I called Scott.  He, luckily, answered because he wasn't at work yet and said he'd try to go over on his lunch break.

I was left wondering and worrying all day but, alas, the show must go on. 

At 1:00ish, I got a text.

I felt kind of relieved that he'd taken care of the dirty work.  

When he picked me up from school, he told me how it went down.

He saw the damage they were referring to.  He was all WTF.  He said it was all chewed up and honestly looked liked parts of wires were cut.  He wasn't sure how he hadn't seen this before.  Or, rather, had it been like that before?  We weren't sure. When they told him of the $115 an hour for labor and 12-15 hours of work it would take to replace an $800 part....he called them out on it.  He said he didn't trust them.  He didn't think it was rodent damage.  He didn't believe their story about a mouse climbing up there and gnawing part of it while the rest looked like it had been cut with scissors.  While it is obviously possible that a mouse did some of the damage (we're not denying this), a mouse did NOT ruin the entire wiring harness with his little teeth. Scott said he didn't believe them at all and he was going to get a second opinion and he would never pay $115 an hour for them to do something he could do himself and did that $800 part really need to be replaced?  No, they said, but you really should to prevent further damage.  He asked them how long it would take for them to replace the wires.  They weren't sure until they "got in there and looked around".

Then he said that he didn't trust them because they didn't call when they said they would and they HADN'T CHANGED THE OIL YET, which they were supposed to do the day before and homeboy mechanic had his pants around his ankles and there were several others sitting around messing around with cell phones.  I'm sure that speaks volumes on how they rack up their labor rates; didn't these guys have work to do? He threw all of this at the customer service rep and said we'd pick it up at 4 and the oil better be changed.

It took them over 24 hours to actually look under the hood and another 5-6 hours to change the oil.  They didn't call us.  They quoted us ridiculous pricing.  When Scott complained about the cost of labor, they said they could drop it to $100 an hour.  To which he replied, Oh, so you can drag it out for an extra few hours and make it cost the same?    

We showed up at 5:00 to get the car.  They'd sworn it'd be ready by 2:30.  This is what I sent Scott after I got inside.  He didn't want to talk to them again.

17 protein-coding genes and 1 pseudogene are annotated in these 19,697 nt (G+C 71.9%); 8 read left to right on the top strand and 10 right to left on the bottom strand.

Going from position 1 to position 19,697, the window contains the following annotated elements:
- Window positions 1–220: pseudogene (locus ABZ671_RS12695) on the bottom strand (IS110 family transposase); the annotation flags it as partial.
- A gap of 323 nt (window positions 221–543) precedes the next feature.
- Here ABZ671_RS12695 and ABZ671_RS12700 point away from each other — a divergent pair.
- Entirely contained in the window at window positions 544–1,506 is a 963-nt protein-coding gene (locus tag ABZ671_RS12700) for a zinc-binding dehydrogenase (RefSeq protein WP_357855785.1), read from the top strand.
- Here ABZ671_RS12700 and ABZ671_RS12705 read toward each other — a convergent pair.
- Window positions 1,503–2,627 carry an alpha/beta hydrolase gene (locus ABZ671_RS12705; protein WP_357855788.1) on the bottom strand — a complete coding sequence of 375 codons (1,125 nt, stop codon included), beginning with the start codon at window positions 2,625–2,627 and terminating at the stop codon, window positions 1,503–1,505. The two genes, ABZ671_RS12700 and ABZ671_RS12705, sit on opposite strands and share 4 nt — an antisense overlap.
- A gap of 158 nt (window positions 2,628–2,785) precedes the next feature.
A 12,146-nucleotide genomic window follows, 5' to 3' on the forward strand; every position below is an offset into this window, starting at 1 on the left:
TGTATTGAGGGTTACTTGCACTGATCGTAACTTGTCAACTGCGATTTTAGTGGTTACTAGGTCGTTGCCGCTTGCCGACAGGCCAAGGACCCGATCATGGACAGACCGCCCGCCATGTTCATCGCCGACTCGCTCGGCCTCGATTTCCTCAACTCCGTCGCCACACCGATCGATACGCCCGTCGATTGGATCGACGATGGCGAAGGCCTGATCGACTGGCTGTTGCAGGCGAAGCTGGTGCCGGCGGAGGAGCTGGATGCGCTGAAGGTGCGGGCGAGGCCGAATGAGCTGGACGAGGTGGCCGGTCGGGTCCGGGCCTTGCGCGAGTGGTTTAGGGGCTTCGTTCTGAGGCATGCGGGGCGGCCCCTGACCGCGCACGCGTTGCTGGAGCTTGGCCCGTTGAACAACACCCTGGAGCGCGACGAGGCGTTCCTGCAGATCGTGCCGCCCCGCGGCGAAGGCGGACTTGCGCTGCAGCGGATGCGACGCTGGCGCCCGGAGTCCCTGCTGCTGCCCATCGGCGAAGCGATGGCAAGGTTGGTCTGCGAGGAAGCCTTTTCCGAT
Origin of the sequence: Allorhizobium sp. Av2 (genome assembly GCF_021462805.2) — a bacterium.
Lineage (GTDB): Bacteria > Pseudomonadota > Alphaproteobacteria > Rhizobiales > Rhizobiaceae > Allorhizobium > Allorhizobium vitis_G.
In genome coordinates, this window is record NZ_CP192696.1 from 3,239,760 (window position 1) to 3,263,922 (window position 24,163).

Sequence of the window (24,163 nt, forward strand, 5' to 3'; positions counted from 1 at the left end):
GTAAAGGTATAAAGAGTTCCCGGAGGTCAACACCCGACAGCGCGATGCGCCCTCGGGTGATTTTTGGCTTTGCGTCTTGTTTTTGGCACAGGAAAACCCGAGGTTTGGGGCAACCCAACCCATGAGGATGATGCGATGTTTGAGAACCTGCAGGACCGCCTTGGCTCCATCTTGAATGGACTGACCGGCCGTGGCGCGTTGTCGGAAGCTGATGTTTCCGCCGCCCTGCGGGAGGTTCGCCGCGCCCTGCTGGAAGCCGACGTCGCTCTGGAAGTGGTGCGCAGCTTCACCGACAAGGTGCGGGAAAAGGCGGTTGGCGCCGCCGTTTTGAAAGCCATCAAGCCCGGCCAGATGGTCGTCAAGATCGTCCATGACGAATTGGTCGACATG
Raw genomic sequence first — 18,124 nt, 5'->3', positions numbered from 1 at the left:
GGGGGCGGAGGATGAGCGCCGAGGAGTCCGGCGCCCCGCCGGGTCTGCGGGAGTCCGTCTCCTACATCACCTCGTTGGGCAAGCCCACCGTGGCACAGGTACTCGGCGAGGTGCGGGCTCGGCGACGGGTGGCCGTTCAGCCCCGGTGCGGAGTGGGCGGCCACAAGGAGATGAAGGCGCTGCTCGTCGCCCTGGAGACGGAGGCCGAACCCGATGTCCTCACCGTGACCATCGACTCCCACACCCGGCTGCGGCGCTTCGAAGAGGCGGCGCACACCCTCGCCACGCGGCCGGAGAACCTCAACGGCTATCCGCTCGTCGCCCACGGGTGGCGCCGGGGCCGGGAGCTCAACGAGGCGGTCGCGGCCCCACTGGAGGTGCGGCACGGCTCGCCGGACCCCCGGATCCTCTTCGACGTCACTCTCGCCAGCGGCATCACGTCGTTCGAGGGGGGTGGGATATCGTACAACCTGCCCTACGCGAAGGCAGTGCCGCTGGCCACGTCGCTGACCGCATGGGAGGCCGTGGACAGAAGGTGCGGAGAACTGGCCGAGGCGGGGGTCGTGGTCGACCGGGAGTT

There were 6 people looking for the keys, the paperwork, and the car.  It took 15-20 minutes for me to get out of there because one of the guys wouldn't stop talking to me about cell phones.  Of course, he was quite occupied, playing with his cell phone and eating Chinese food at the front desk.  No wonder no one could find my paperwork.

I'd like to reiterate that this was the dealership.  This wasn't some backroad, backwoods mechanic.  This was the Larry H. Miller Toyota Dealership in Colorado Springs.  They are supposed to be reputable places of business.  It wasn't a used car lot.  

Scott bought the replacement wires for himself at an auto store a few days later.  They were $6.
Upon taking things apart, he realized that the wires looked to be cut (we could see the razor blade marks), not all had been chewed (though some had), AND they hadn't reassembled things properly.  Something with the gas tank was off (the charcoal canister) and codes were still popping up as a signal that something was wrong. We're assuming they did this to make money off of their customers and then, when they realized we weren't going to pay them to fix it, they continued down this path just to be difficult.  There were then several little things wrong with my car, mostly stemming from the cutting of wires.  Scott took a video and several pictures of the damage and left the dealership a few messages.

 The service manager called Scott this past Monday and offered to fix the car for free.  Scott said he didn't have time to sit there and watch and make sure they do it right.  They argued a bit about it and mentioned that they'd already gotten the terrible review I wrote (eh, I was kind, all things considered) so the company is offering to fix it for free.  They still stand by the fact that a mouse must have slit the wires with his teeth and pulled out 4 separate pieces, all exactly 5 inches long, and carried them away.  A more likely story is that the person who disassembled things cut all kinds of stuff, assuming that we would be paying them $2400 to replace it.  With the extra damage, the estimate Scott came up with is about $3,900 to fix.  They took a $6 problem, lied to make it a $2,400 problem, and created a $3,900.  (That is L-A-R-R-Y H. M-I-L-L-E-R Toyota of Colorado Springs.)